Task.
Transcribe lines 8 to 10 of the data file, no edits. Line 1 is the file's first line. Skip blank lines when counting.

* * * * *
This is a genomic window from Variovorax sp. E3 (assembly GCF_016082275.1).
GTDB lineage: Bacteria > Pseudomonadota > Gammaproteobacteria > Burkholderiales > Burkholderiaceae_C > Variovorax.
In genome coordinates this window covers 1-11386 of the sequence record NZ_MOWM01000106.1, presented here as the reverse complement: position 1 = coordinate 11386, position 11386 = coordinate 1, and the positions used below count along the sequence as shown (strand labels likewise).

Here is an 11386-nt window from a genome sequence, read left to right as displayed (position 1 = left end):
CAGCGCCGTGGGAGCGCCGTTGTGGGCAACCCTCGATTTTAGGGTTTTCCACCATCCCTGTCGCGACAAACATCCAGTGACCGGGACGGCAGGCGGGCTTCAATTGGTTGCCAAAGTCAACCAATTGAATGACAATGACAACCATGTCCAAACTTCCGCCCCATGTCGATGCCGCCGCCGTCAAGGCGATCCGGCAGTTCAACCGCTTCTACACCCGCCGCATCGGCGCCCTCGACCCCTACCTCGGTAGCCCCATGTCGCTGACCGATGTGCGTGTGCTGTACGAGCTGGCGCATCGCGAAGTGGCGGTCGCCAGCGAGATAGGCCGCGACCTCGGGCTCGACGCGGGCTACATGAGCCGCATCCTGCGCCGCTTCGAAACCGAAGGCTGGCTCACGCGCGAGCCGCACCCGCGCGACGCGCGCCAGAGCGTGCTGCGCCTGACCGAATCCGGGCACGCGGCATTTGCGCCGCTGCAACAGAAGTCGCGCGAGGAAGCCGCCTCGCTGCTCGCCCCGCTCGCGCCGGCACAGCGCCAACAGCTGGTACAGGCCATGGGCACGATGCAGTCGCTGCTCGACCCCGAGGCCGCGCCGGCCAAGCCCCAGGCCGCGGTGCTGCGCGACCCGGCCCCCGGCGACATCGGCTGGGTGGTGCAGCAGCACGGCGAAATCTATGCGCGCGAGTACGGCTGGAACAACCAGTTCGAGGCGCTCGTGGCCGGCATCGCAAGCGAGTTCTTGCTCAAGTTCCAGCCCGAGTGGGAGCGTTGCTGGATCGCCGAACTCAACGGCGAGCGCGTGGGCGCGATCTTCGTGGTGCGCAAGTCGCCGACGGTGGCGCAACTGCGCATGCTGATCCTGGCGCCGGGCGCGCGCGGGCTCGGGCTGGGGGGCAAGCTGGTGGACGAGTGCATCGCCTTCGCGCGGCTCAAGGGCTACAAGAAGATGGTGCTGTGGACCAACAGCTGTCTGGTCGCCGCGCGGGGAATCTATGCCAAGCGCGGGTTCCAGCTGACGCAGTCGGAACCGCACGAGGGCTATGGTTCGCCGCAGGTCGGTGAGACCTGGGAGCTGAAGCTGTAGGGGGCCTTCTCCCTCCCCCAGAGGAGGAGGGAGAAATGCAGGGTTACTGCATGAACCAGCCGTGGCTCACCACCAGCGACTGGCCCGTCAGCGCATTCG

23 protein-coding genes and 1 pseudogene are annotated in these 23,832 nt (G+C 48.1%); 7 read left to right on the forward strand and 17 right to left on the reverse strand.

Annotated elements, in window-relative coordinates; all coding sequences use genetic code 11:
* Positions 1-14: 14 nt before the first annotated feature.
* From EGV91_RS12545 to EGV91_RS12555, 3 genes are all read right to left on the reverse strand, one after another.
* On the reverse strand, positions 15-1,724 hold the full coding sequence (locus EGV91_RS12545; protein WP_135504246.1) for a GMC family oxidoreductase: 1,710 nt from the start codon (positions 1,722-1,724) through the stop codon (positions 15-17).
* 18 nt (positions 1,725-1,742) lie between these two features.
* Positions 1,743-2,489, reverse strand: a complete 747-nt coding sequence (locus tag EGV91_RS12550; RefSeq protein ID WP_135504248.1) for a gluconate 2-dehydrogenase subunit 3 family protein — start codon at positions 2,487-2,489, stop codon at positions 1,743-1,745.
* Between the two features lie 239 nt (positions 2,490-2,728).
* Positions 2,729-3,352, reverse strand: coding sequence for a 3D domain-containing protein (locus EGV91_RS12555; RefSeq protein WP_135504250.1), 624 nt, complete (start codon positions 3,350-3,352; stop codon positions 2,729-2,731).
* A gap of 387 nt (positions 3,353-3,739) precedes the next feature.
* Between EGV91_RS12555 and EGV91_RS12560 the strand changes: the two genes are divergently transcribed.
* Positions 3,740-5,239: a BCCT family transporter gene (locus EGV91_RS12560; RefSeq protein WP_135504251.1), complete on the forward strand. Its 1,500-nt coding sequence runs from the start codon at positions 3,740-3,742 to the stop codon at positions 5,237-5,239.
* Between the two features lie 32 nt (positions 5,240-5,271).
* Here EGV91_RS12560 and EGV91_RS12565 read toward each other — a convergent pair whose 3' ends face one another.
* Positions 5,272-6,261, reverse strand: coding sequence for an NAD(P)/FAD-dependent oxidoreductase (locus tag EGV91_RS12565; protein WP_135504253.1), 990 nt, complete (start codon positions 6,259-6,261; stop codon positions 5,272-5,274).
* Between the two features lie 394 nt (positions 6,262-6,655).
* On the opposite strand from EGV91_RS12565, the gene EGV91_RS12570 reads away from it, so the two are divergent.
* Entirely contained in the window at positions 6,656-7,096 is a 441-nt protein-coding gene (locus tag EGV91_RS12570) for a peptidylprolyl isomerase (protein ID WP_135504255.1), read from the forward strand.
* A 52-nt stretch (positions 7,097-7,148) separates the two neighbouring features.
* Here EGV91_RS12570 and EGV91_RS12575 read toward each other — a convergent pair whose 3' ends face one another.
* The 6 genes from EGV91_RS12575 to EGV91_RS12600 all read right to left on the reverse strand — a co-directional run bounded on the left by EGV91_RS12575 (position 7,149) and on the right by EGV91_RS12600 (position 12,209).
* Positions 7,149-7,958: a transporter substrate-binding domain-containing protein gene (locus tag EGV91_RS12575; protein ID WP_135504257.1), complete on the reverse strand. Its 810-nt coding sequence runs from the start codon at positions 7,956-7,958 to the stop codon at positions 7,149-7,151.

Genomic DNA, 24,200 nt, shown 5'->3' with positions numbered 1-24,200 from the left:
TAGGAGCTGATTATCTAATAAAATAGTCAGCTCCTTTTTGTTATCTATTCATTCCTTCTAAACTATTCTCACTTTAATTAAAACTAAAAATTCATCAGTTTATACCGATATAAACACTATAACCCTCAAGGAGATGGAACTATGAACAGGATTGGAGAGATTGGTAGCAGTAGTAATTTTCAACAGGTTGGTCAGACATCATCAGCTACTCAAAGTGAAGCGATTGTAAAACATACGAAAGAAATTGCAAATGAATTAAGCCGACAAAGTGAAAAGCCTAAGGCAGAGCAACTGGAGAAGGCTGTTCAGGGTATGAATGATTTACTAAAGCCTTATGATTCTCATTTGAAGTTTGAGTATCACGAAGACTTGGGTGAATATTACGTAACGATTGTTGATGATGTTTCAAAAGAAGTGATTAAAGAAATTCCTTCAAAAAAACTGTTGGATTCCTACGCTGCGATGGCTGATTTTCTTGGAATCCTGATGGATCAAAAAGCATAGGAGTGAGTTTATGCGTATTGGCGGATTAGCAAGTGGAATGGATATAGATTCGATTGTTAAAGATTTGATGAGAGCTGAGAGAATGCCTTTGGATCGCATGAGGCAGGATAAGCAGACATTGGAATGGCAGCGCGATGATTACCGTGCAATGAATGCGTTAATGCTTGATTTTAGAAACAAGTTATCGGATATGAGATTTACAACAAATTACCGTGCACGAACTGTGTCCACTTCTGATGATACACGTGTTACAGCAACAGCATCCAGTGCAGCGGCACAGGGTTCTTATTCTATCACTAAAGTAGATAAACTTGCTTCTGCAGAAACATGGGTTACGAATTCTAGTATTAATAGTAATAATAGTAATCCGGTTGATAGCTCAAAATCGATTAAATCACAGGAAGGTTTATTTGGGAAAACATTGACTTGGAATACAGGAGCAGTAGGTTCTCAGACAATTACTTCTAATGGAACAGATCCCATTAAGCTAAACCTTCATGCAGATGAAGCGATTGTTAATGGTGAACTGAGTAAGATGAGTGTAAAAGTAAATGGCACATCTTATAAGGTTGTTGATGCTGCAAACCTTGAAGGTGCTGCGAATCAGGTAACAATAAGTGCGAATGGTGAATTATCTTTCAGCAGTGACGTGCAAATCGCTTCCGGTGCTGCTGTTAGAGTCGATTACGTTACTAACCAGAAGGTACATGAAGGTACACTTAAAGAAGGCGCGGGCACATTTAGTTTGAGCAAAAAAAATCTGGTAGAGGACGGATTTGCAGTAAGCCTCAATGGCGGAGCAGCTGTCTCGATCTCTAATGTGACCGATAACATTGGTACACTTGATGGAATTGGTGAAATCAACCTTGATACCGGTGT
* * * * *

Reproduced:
* Positions 1-14: 14 nt before the first annotated feature.
* From EGV91_RS12545 to EGV91_RS12555, 3 genes are all read right to left on the reverse strand, one after another.
* On the reverse strand, positions 15-1,724 hold the full coding sequence (locus EGV91_RS12545; protein WP_135504246.1) for a GMC family oxidoreductase: 1,710 nt from the start codon (positions 1,722-1,724) through the stop codon (positions 15-17).